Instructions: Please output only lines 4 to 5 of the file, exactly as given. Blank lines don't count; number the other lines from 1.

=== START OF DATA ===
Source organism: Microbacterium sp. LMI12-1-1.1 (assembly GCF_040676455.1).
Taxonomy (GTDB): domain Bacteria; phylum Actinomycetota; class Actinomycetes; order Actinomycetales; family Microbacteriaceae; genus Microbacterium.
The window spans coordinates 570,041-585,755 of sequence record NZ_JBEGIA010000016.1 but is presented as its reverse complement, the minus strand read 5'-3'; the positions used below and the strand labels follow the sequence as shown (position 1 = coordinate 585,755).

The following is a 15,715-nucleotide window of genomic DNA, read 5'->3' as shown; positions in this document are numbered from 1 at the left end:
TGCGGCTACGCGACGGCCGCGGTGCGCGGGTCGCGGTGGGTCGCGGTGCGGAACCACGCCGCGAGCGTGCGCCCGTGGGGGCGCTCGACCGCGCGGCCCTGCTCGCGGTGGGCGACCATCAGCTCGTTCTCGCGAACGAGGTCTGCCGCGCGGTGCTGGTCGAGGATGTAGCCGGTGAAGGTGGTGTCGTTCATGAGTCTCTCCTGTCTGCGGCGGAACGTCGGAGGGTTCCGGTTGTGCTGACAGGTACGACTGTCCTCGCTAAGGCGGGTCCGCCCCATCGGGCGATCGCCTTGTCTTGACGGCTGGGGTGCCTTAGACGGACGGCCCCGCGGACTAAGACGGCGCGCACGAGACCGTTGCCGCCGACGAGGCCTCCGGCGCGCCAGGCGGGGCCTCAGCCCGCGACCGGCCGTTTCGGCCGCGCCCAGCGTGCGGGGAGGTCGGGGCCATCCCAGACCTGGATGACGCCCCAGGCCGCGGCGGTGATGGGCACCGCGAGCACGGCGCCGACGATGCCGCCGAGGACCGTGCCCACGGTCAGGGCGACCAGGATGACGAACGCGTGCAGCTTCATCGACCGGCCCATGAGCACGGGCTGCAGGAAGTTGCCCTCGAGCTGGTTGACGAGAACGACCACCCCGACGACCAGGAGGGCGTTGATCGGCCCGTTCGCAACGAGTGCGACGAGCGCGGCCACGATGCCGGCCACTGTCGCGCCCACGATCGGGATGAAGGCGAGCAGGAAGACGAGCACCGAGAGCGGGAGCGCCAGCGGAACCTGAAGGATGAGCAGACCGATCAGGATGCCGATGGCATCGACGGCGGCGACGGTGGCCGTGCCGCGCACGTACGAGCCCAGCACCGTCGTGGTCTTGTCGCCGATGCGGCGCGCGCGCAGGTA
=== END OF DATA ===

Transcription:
The following is a 15,715-nucleotide window of genomic DNA, read 5'->3' as shown; positions in this document are numbered from 1 at the left end:
TGCGGCTACGCGACGGCCGCGGTGCGCGGGTCGCGGTGGGTCGCGGTGCGGAACCACGCCGCGAGCGTGCGCCCGTGGGGGCGCTCGACCGCGCGGCCCTGCTCGCGGTGGGCGACCATCAGCTCGTTCTCGCGAACGAGGTCTGCCGCGCGGTGCTGGTCGAGGATGTAGCCGGTGAAGGTGGTGTCGTTCATGAGTCTCTCCTGTCTGCGGCGGAACGTCGGAGGGTTCCGGTTGTGCTGACAGGTACGACTGTCCTCGCTAAGGCGGGTCCGCCCCATCGGGCGATCGCCTTGTCTTGACGGCTGGGGTGCCTTAGACGGACGGCCCCGCGGACTAAGACGGCGCGCACGAGACCGTTGCCGCCGACGAGGCCTCCGGCGCGCCAGGCGGGGCCTCAGCCCGCGACCGGCCGTTTCGGCCGCGCCCAGCGTGCGGGGAGGTCGGGGCCATCCCAGACCTGGATGACGCCCCAGGCCGCGGCGGTGATGGGCACCGCGAGCACGGCGCCGACGATGCCGCCGAGGACCGTGCCCACGGTCAGGGCGACCAGGATGACGAACGCGTGCAGCTTCATCGACCGGCCCATGAGCACGGGCTGCAGGAAGTTGCCCTCGAGCTGGTTGACGAGAACGACCACCCCGACGACCAGGAGGGCGTTGATCGGCCCGTTCGCAACGAGTGCGACGAGCGCGGCCACGATGCCGGCCACTGTCGCGCCCACGATCGGGATGAAGGCGAGCAGGAAGACGAGCACCGAGAGCGGGAGCGCCAGCGGAACCTGAAGGATGAGCAGACCGATCAGGATGCCGATGGCATCGACGGCGGCGACGGTGGCCGTGCCGCGCACGTACGAGCCCAGCACCGTCGTGGTCTTGTCGCCGATGCGGCGCGCGCGCAGGTA